LA Dodgers promote former relief pitcher Brandon Gomes to general manager

The Los Angeles Dodgers announced on Tuesday that they have promoted Brandon Gomes to general manager. The former vice president and assistant GM is the 12th general manager in franchise history. The 37-year-old Gomes has been in the Dodgers organization since 2017. Gomes is a former pitcher, playing five major-league seasons for the Tampa Bay Rays from 2011 to 2015, making 173 career relief appearances with a 4.20 ERA.

The Dodgers also hired two new assistant general managers on Tuesday — the organization promoted director of baseball operations Alex Slater, and hired Washington Football Team chief legal officer Damon Jones. Slater has been in the Dodgers front office since 2014, and worked for the San Diego Padres from 2009 to 2014.  Jones previously spent more than a decade with the Washington Nationals as senior vice president and general counsel. His full title with Los Angeles will be vice president, assistant GM and baseball legal counsel.

The Dodgers also promoted the club’s pitching coordinator, Rob Hill, to director of minor league pitching. Brandon McDaniel was promoted to vice president of player performance, and Thomas Albert to head athletic trainer.

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Thomas Rhett shares details of new album ‘Where We Started’ featuring Katy Perry, Tyler Hubbard and more

Thomas Rhett has announced his sixth studio album, titled ‘Where We Started,’ is set to be released on April 1. Rhett also released two new singles, “Angles” and “Church Boots,” as well as the official tracklist for the album.

The album, featuring 15 songs, is inspired by Rhett’s return to touring and features collaborations with Riley Green, Josh Thompson, Florida Georgia Line’s Tyler Hubbard, Russell Dickerson and more. Rhett also teams up with pop singer Katy Petty, who is featured in the album’s title track “Where We Started.”

Rhett said in a press release: “For me, getting into the entertainer’s headspace and back onstage was euphoria. When you go a year and a half without it, then feel it for the first time again, it’s the coolest thing in the world. That’s really where my brain has been and where these songs came from — they’re some of my favorite songs that I’ve ever been a part of.  I’m just enjoying life so much right now, getting to be a dad, collaborating with incredible artists, playing shows with my friends, and watching people smile from the stage. It has really filled my soul.”

Rhett also shared he is planning to release the second part of his Country Again: Side A project this year — titled Country Again: Side B — later this year.In the meantime, you can pre-save/pre-order “Where We Started” – here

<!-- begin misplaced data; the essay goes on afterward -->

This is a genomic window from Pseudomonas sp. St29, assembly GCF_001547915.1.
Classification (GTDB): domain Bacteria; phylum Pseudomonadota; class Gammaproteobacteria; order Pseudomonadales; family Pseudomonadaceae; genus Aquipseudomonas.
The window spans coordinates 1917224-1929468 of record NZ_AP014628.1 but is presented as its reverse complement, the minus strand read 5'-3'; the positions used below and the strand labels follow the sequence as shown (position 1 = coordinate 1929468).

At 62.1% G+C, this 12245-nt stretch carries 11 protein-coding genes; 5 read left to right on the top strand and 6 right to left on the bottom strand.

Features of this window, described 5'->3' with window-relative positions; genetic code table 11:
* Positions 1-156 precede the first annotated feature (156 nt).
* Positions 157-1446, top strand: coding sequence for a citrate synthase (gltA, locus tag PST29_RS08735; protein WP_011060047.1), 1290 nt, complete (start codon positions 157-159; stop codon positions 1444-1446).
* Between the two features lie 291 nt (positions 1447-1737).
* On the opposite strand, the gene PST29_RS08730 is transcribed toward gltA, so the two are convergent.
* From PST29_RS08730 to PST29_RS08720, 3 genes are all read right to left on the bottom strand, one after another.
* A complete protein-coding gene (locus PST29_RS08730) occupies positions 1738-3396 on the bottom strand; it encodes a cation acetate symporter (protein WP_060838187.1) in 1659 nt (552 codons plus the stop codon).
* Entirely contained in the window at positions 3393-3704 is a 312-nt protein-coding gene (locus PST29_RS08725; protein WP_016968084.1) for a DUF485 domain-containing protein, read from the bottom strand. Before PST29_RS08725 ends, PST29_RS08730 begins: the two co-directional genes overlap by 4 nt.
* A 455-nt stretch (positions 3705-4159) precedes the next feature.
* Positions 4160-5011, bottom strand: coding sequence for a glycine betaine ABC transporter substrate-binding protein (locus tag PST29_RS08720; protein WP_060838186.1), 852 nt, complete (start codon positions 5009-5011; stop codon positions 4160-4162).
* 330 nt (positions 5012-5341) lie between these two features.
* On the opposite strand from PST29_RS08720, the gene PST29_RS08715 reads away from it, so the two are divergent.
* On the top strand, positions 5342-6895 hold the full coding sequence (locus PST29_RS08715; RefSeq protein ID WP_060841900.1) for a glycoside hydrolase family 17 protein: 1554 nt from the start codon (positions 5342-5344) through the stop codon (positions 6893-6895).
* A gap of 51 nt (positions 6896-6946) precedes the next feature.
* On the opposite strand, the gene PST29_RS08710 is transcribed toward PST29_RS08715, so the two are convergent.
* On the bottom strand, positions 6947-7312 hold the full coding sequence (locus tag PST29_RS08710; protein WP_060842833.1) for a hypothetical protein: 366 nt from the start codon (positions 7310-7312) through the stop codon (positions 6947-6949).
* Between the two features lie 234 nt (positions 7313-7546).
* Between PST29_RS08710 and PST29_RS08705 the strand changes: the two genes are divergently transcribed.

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Director Joss Whedon addresses misconduct allegations from Gal Gadot, Ray Fisher and the cast of ‘Buffy the Vampire Slayer’

Director Joss Whedon has finally addressed allegations of misconduct that have been leveled him by “Justice League” stars Gal Gadot and Ray Fisher, as well as by cast members of “Buffy The Vampire Slayer.”

Whedon denied Gadot’s claim that he threatened to ruin her career during an argument on the set of “Justice League,” saying she didn’t understand his “flowery” way of speaking.  Said Whedon: “I don’t threaten people. Who does that?  English is not her first language, and I tend to be annoyingly flowery in my speech.”  Whedon clams the two were arguing over a scene that Gadot wanted cut. Whedon said he joked that if she wanted to get rid of it, she would have to tie him to a railroad track and do it over his dead body. Said Whedon:  “Then I was told that I had said something about her dead body and tying her to the railroad track.” Gadot’s response to Vulture: “I understood perfectly.”   Actor Ray Fisher ― who played Cyborg in the 2017 film ― also accused Whedon of slashing the character’s presence and making choices that he thought “would be offensive to the Black community” and accused Whedon of changing an actor of color’s complexion to lighten their skin tone.  However, Whedon insists the only reason Fisher’s role was cut in his version of the film was because the story line “logically made no sense,” and he felt the acting was bad.

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64th Annual GRAMMY Awards rescheduled to Sunday, April 3

The 64th Annual GRAMMY Awards have been rescheduled and will now broadcast live from the MGM Grand Garden Arena in Las Vegas on Sunday, April 3, from 8-11:30 p.m on CBS, and available to stream live and on demand on Paramount+.   It’s the first time the show will take place in Vegas.